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What Women Need To Know About Men's Sexual Health

For men, the struggle can be real and painful.

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Gregory Reid (Stylist: Megumi Emoto)
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I’ve been having great sex (with my boyfriend) for three years. I always feel satisfied, we aren’t afraid to get creative, and he’s a wonderful post-sex cuddler. We talk about our turn-ons, turnoffs and everything in between. Well, almost everything. There is this one, not-so-tiny thing we just kind of ignore. You see, my boyfriend never ejaculates during intercourse. I want him to, and I’m pretty dang sure he wants to as well. It’s just not the easiest topic to discuss, so I don’t bring it up. I fear that if I do, he’ll feel like less of a man.

There’s this powerful stigma that real, desirable, masculine men are superheroes in bed and would never struggle with sexual-health or performance issues. I know it isn’t true, yet I’ve been reinforcing the negative stigma by avoiding the topic altogether. I want to protect my man’s ego, but the truth is, there’s nothing to protect — because there’s nothing to be ashamed about!

Most men who struggle with their sexual health, my boyfriend included, suffer in silence, shame and embarrassment, and it’s time to change that. In an effort to open the lines of communication about men’s sexual health, I sat down with Lisa Lawless, founder of Holistic Wisdom, in Bend, Oregon, to discuss what women need to know about men’s sexual health — and, more important, how we can help.

What are the most common conditions?

Most of us are familiar with premature or delayed ejaculation, erectile dysfunction and porn addiction, but the list doesn’t end there. As men age, prostate issues are common and can cause urinary incontinence, overall discomfort and erectile dysfunction, all of which can have a negative impact on sexual health. Lawless also sees men with testosterone deficiencies, complications from STDs, infertility and Peyronie's disease, a condition that “causes painful erections and curvature that make intercourse difficult,” she says. And guess what? Women aren’t the only ones staring in the mirror overanalyzing every roll, wrinkle and dimple. Lawless notes that many men struggle with “being overweight, too thin, balding and, more than anything else, their penis size.”

What’s the big deal anyway?

Having these conversations and seeking treatment is about so much more than pleasure and intimacy. Sexual dysfunction is often a symptom of a more overriding health condition, and ignoring sexual symptoms could be deadly. Lawless explains: “One of the most common indicators of cardiovascular disease is erectile dysfunction. If blood can’t travel through the body properly due to a cardiovascular issue, it will often show up in the inability to become partially or fully erect.” Erectile dysfunction could be the first indication of coronary artery disease, hypertension and peripheral artery disease. Other health problems that can cause sexual dysfunction in men include neurological disorders, diabetes, obesity, and drug and alcohol abuse. Bottom line? It’s more about health than sex.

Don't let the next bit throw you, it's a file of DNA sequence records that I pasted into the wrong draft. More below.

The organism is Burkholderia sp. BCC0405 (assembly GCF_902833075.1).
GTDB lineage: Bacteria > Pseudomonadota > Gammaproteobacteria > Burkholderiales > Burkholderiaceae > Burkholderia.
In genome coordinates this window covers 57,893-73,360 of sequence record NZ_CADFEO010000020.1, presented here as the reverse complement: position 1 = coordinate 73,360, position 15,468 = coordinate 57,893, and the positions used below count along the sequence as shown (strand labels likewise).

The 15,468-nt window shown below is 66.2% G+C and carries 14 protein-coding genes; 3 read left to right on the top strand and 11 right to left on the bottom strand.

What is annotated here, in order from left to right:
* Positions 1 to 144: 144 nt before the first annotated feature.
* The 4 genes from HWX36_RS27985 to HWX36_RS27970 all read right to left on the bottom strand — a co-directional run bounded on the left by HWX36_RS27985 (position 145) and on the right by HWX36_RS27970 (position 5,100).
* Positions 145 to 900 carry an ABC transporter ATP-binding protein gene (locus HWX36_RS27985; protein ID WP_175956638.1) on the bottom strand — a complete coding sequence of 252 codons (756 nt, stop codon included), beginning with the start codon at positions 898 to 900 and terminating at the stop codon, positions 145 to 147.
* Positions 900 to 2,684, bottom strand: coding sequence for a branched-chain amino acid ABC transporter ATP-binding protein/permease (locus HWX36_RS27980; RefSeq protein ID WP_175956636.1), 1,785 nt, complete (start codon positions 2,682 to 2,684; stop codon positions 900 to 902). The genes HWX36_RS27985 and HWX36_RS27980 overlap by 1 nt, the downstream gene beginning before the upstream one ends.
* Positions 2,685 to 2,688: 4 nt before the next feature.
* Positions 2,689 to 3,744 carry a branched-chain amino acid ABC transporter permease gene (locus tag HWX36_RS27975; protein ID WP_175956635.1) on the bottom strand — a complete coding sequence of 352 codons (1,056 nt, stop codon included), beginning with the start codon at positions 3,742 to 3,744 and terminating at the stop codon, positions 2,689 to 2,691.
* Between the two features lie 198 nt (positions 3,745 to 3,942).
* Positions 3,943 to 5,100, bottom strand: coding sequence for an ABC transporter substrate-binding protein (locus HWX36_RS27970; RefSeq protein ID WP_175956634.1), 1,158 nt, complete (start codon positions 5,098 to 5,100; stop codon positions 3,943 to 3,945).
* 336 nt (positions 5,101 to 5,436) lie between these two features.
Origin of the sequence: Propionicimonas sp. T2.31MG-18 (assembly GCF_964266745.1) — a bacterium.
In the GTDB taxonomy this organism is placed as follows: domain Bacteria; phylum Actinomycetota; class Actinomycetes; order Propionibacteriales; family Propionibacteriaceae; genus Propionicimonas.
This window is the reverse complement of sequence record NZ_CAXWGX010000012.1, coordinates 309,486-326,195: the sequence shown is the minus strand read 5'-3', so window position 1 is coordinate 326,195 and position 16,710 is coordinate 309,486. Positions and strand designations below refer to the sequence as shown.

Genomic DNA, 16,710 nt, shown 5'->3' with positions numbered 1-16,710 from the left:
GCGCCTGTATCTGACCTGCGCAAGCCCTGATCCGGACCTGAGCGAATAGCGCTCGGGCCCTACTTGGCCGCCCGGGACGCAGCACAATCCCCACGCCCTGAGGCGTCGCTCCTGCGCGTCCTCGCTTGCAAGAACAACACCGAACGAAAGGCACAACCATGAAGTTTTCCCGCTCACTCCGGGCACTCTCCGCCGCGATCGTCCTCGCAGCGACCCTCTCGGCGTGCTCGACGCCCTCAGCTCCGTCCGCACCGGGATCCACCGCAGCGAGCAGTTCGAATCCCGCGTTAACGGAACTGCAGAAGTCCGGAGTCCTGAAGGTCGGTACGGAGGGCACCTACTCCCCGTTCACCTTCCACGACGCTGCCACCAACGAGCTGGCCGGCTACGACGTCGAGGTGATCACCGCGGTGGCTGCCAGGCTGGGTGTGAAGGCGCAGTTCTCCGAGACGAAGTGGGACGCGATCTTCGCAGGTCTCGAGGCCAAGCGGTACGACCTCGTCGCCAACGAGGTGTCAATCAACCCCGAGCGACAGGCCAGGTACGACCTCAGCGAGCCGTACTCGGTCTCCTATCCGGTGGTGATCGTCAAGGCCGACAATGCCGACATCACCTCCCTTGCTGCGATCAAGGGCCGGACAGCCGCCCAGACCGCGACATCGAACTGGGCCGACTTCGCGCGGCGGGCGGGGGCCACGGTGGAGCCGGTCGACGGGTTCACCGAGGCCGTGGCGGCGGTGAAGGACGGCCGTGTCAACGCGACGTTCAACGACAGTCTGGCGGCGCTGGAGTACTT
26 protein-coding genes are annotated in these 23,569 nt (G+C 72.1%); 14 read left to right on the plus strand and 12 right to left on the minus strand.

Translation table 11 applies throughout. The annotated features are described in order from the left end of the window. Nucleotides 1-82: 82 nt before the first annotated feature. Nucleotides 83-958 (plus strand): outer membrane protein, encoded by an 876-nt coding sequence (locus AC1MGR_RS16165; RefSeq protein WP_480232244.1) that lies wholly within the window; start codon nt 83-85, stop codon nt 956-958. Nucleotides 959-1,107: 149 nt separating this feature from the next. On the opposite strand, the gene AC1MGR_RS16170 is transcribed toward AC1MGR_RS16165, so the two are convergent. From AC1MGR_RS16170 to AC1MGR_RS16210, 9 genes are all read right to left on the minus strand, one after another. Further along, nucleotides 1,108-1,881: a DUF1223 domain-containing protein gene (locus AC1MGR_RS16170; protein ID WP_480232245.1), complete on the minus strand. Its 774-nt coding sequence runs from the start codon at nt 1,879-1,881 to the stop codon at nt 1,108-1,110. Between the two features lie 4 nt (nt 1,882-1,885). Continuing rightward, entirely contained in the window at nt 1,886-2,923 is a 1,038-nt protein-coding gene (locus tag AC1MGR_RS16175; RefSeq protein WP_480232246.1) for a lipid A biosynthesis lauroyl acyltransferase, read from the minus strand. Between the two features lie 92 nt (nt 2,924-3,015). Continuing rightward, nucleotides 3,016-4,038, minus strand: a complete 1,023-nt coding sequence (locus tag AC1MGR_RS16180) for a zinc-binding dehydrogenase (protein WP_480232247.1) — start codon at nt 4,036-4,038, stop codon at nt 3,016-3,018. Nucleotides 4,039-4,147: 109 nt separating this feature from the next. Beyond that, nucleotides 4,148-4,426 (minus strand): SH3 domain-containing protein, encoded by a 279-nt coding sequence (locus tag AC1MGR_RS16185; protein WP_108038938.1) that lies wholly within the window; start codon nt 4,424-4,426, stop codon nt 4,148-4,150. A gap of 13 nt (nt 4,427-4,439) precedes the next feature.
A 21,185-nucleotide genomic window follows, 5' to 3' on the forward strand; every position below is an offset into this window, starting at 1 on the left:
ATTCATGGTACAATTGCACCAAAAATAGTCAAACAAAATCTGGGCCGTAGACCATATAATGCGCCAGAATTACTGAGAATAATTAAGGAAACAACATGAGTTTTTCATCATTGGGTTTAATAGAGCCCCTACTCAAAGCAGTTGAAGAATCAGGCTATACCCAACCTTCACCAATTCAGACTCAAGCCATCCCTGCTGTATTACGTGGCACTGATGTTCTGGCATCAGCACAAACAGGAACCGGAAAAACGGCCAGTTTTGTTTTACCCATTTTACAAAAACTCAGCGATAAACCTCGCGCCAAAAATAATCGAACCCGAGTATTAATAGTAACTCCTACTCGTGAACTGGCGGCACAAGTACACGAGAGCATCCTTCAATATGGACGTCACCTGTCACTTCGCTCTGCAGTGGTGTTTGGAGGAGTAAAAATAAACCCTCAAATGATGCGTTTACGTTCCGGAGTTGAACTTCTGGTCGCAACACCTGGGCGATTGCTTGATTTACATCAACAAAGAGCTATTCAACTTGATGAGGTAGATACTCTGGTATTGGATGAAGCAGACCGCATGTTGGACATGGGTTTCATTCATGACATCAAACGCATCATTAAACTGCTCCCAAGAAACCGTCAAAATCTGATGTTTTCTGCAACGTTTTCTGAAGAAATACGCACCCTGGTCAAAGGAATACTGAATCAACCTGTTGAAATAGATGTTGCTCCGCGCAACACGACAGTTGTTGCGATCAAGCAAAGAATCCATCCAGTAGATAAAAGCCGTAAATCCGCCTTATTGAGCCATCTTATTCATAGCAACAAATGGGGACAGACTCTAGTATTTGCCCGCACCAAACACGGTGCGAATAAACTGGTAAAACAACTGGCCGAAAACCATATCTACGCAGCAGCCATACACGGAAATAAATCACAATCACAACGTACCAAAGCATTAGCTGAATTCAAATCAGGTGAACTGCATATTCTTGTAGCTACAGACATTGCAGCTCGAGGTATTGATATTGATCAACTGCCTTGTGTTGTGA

What’s a woman to do?

So, how do you start the conversation? Lawless suggests that women “become educated about the specific concern” before starting the conversation. Do research online, talk to medical professionals or find others who have been treated for a similar condition. When you do start the conversation, be sensitive, use nonjudgmental language and, most significant, be patient. If your partner doesn’t want to jump right into the conversation, respect his decision, and give him space, understanding and support. Be mindful that his ego and self-worth may feel threatened. You want to send the message that you love him, support him and care about his health. It may take time for this to sink in. In the meantime, be sure to let him know he’s as desirable and lovable as ever. If, after weeks or months, “you feel that you and your partner are struggling to understand each other,” Lawless recommends that you “seek out the help of a health care professional or mental health therapist who specializes in sexual health.”

The sad truth

The struggle is real and painful. Lawless' company often receives calls from men “in tears, talking about their struggles with erectile dysfunction and expressing concerns that their wives won’t love them or will leave them if they find out or the issue can’t be resolved.” Awareness is key, and Lawless is passionate about changing the narrative. “My hope is that we can let men know this is a health condition that has many solutions,” she says. “While it can be stressful and profoundly impact their sense of self-worth, they are not alone and are still capable of emotional and physical intimacy with their partner, even when it’s not in the traditional sense. After all, they are still worthy of respect, appreciation and love.”

And with that, I think it’s time I lead by example and have the talk — because life is short, love is big, and he shouldn’t struggle alone in silence and shame.

Are you able to talk with your partner about sex? Let us know in the comments below.

Follow Article Topics: Health